Not at all, Griffin. Your observations only prove that Obama’s tactics are working… and trust me, things are going to get far worse too. The Cuban government will find it next to impossible to sustain their increasing repression to counter an ever increasingly impatient Cuban population…a population much more impatient now because of Obama’s rapprochement with their government. Isn’t that what everyone has always wanted for the Cuban people… a growing opposition in Cuba? Please don’t think that this won’t initially come without a price. But by the same token, there will come a point when the Cuban government will no longer be able to contain it.

    Griffin wrote… “I said that you & Dan don’t support human rights in Cuba because you criticize those who speak out for human rights in Cuba and you endorse a US policy which has resulted in an increase in human rights abuses in Cuba.”

    I don’t know where you get this notion that I don’t support an increase in human rights for the Cuban people…and especially, that I criticize those who are vocal supporters for increased human rights. Nothing could be further from the truth. Perhaps it’s only that I better understand that this issue of increased human rights in Cuba must take a backseat within current negotiations in order to first establish the required mechanisms necessary be able to apply more pressure and support for increased human rights at a later date…after the US has secured more leverage and inherent influence with the Cuban government.

    Griffin wrote… “What would be signs the situation is moving in the right direction? I would think a decrease in human rights abuses, an increase in self-employed Cubans, a reduction in migration, and the right of Cuban citizens to freely engage in business without harassment from the State. You let us know when any of those improvements start, ok?”

    Griffin, you’ve got it all bass-acwards. No. You can expect things to get much worse for the Cuban people before things will get better. Consider the initial fortunes of Muhatma Gandhi’s followers… Martin Luther King’s disciples… Nelson Mandela’s struggles attempting to end Apartheid, etc. etc. etc. Again, it’s to be expected that things will become much worse in Cuba before things will become much better. At the moment, many sympathize with the Cuban government for their struggles in the face of American tyranny…but take away all of those US interventionist policies, and you’ll see world public opinion do a complete 180 degree turn. Fingers will then be pointing directly at none other than the Cuban government alone after it has been stripped naked without anything to hide behind in their vain attempts to explain their own brand of tyranny inflicted against their own people. That’s when I believe you’ll truly see the Cuban people rise up to make their demands heard with much more conviction…and with the pressure of the world on their side too.

  • September 15, 2016 at 12:22 pm
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    An interesting introduction of the theory of militaristic politics Terry. Raul wears the hand-tailored suit and silk tie to promote his new ‘diplomatic’ image and Fidel wears his militaristic Adidas track suit supposedly writing vitriolic letters which are more probably the work of the Propaganda Department of the PCC.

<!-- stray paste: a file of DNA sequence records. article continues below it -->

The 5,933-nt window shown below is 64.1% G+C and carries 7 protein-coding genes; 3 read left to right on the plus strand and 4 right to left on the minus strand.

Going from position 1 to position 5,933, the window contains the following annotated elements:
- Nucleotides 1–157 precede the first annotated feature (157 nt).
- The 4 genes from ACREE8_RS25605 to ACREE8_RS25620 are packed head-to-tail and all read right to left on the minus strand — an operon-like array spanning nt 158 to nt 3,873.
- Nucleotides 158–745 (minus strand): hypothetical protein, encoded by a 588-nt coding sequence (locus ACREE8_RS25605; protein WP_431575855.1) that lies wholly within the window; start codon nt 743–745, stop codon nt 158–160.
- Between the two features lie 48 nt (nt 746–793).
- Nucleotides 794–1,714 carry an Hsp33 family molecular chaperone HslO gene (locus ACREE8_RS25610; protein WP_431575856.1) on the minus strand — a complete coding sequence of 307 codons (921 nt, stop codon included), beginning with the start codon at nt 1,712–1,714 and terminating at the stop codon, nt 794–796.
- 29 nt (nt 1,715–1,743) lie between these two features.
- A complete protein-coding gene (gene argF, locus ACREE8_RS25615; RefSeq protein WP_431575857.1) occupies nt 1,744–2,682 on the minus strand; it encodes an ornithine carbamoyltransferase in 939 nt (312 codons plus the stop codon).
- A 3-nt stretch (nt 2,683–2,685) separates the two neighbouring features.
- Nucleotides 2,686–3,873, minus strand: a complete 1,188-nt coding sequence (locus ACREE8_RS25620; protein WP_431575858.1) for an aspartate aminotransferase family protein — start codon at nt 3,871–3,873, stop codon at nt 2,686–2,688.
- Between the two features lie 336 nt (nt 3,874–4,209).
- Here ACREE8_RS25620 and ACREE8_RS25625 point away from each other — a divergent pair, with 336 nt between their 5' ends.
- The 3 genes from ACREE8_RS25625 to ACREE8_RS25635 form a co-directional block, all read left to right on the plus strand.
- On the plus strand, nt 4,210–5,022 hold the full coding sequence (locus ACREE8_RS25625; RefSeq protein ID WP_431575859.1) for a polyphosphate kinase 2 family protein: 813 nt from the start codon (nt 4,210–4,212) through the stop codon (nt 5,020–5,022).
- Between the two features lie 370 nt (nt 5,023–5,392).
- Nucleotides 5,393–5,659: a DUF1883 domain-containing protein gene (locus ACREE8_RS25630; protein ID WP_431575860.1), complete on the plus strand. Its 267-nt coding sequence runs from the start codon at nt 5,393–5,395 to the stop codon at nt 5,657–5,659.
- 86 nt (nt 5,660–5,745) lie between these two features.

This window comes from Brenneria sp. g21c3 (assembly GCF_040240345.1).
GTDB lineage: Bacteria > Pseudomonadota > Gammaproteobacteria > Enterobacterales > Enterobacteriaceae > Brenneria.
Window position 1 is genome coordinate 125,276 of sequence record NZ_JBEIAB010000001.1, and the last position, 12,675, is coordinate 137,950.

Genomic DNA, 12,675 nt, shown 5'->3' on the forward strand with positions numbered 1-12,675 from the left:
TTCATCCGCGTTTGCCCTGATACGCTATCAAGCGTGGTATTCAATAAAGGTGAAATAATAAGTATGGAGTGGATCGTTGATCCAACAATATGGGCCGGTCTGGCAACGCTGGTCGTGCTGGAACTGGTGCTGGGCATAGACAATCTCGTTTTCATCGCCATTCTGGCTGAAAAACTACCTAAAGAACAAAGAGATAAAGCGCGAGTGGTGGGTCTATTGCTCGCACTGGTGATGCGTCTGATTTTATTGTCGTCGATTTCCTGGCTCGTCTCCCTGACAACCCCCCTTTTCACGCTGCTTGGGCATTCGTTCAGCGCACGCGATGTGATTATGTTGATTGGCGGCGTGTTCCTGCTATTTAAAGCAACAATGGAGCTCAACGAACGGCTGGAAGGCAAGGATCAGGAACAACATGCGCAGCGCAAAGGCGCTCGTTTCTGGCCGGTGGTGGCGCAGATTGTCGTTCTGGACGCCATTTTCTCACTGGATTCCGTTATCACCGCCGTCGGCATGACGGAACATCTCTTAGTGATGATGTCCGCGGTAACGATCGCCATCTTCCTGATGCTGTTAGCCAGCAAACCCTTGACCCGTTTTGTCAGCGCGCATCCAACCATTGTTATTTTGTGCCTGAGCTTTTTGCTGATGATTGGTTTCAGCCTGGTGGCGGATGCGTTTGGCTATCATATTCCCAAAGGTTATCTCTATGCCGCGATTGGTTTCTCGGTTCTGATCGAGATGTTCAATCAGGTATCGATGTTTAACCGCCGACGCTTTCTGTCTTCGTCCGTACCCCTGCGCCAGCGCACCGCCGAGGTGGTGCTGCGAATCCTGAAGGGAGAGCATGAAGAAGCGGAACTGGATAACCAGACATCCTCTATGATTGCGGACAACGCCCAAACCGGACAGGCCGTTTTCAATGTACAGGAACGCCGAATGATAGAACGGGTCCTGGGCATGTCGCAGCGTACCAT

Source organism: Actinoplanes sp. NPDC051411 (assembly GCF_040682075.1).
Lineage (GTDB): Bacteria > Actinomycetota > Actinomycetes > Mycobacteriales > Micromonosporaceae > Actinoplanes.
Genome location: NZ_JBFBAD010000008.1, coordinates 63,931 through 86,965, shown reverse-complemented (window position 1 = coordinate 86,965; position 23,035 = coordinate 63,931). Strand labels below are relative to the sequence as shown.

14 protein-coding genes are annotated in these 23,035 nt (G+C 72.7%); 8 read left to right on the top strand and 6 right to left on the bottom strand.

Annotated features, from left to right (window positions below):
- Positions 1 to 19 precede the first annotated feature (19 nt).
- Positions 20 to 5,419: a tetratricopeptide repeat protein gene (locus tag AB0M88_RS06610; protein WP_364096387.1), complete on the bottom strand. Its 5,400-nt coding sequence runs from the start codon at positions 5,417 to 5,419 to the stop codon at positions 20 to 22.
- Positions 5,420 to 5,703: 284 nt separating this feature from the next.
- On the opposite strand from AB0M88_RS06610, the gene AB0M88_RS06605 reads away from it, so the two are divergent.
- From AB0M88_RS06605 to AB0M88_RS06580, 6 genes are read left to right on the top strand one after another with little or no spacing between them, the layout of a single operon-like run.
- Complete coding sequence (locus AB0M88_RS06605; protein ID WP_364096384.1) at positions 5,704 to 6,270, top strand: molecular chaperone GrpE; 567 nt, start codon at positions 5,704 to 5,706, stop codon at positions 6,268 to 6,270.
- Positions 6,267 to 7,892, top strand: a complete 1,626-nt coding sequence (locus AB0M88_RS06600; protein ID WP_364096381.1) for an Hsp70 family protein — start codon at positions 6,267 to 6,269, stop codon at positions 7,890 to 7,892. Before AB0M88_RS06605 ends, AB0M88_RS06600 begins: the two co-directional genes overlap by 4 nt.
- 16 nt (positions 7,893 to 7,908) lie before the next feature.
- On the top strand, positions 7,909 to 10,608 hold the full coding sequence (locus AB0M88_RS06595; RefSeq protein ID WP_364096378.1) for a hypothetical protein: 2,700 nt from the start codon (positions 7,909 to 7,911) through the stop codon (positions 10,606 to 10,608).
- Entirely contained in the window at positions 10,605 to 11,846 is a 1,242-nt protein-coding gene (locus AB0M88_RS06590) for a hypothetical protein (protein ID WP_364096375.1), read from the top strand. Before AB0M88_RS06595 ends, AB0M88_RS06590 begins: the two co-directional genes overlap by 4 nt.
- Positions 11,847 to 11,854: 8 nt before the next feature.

I agree with you that Raul likes to stroke the egos of the octogenarians like himself and the now nonogenerian Fidel, but flat out rejection of an endeavour to introduce reason is not helpful. It took three full years of negotiations commencing in Canada, for the visit by Obama to occur, Raul has less than a couple of years left now to make any progress. But no change has occurred in the lives of Cubans.

  • September 15, 2016 at 10:41 am
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    Terry wrote, ” There won’t be any real leverage secured until Cuba is first given something that can potentially be taken away later.”

    But isn’t that the same thing you described as interventionist?

    Setting conditions for making a sale or an investment is not interventionist. Each side has the right to take positions in a negotiation.

    You say “baby steps” are necessary, but so far the baby steps the US has taken have resulted in an increase in political repression against dissidents, increased harassment of the self-employed, increased migration out of Cuba, increased control of the Cuban economy by the Cuban military conglomerates. If these are baby steps, they’re moving in the wrong direction. I said that you & Dan don’t support human rights in Cuba because you criticize those who speak out for human rights in Cuba and you endorse a US policy which has resulted in an increase in human rights abuses in Cuba.

    What would be signs the situation is moving in the right direction? I would think a decrease in human rights abuses, an increase in self-employed Cubans, a reduction in migration, and the right of Cuban citizens to freely engage in business without harassment from the State. You let us know when any of those improvements start, ok?

  • September 15, 2016 at 8:06 am
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    Sabre rattling is part of the negotiating process. It helps to publically remind the US that Cuba will not kow-tow to American demands. It also helps Raul console and stroke the egos of his party faithful and old-timers, including his brother. But in private meetings between the two countries, as has been reported, there is no need for such bravado.

  • September 14, 2016 at 11:40 pm
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    The concept of liberty for the people of Cuba from the oppression of the Castro regime really does get up your nose Dan.

  • September 14, 2016 at 11:40 pm